These valuable records also define the area by wapentakes. This tax was introduced by the government of Charles II at a time of serious fiscal emergency, and collection continued until repealed by William and Mary in 1689. Under its terms each liable householder was to pay one shilling for each hearth within their property, due twice annually at the equinoxes, Michaelmas (29 September) and Lady Day (25 March). The Yorkshire records of all three ridings are now completely transcribed, analyzed and available free online
History of agriculture 
The hills and slopes of Craven are greatly involved in the history of sheep particularly in the history of wool. After 5000 BC the Neolothic farming movement introduced domesticated sheep,:19 but the Roman occupation of Britain introduced advanced sheep husbandry to Britain and made wool into a national industry. Craven was made accessible by major roads from Ribchester up Ribblesdale and from York through Ilkley. The extent of a Roman villa farm excavated at Gargrave implies it practiced grazing on nearby moorland.:39 By 1000 AD England and Spain were recognized as the pinnacles of European sheep wool production. About 1200 AD scientific treatises on agricultural estate management began to circulate amongst the Cistercian monasteries in the Yorkshire dales. These indicated the way to greatest profit was to produce wool for export.
“The famous monasteries under the steep, wooded banks of Yorkshire dales began the movement that in the course of four or five hundred years converted most of North England and Scotland from unused wilderness into sheep-run.”—George MaCaulay Trevelyan, 1926
Fountains Abbey strongly affected Craven in upper Wharfedale, Airedale and Littondale. In 1200 the Abbey owned 15,000 sheep in various locations and traded directly with Italian merchants. On the limestone fells it held extensive sheep runs managed by granges located at valley heads to access both the moors and the rough pasture of valley sides. Many granges developed into hamlets. The Fountains’ sheep administrative centre was at Outgang Hill, Kilnsey.:60 By 1320 Bolton Priory’s flock at Malham was about 2,750 and it built extensive sheep farm buildings there. Accounts show that a quarter of its cheese was sheep’s cheese, and that most of the Priory’s came from wool sales.:71 It also developed fulling, sorting and grading into industries.:95 Feudal Lords began to imitate monastic management methods for their own estates:95 and in 1350 when the Black Death killed-off half the rent-paying farmers they had the bailiffs substitute sheep-pasture for tillage. The export of wool to the Flanders looms, and the concurrent growth of cloth manufacture in England, aided by Edward III's importation of Flemish weavers to teach his people the higher skill of the craft, made demand for all the wool that English flocks could supply.:314 As the profitability of wool further increased some landowners converted all arable land into sheep pasture by evicting whole villages. Over 370 deserted medieval villages have been unearthed in Yorkshire.:146 Henry VIII in 1539 suppressed the Monasteries and sold Littondale and the Bolton Priory's estates in lower Wharefedale and Airedale to Henry Clifford, 1st Earl of Cumberland and Lord of Skipton.:61 By 1600 the wool trade was the primary source of tax revenue for Queen Elizabeth I. Britain’s success made it a major influence in the development and spread of sheep husbandry worldwide.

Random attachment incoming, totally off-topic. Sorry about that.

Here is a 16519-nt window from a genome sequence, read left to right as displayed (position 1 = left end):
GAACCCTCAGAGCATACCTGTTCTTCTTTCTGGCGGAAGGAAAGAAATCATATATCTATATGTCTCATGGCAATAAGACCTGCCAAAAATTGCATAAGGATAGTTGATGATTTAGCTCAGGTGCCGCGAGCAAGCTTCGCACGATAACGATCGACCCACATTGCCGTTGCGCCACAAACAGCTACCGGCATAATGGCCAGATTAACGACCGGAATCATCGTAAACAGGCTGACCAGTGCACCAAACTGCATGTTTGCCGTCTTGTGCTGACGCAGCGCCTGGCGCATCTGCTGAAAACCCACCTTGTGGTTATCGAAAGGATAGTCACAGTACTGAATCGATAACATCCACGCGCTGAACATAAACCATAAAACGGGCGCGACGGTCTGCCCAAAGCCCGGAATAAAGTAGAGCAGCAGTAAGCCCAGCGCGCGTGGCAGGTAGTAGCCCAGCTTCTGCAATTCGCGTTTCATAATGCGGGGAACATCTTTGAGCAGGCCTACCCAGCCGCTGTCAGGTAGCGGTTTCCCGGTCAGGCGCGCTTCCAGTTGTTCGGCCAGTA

In more modern times the Industrial Revolution brought factory production of wool cloth to towns further down Airedale and many Craven families, made redundant by agricultural machinery, moved south to work in the worsted mills. However in 1966 the price of wool fell by 40% due to the increased popularity of synthetic fibres. Farmers complain it now costs more to shear a sheep than you can get for its wool and the result is reduced flocks. Although the tough wool of hill sheep is still used for carpet weaving, sheep breeding is now mostly for lambs to sell on for fattening for meat in low pastures.:25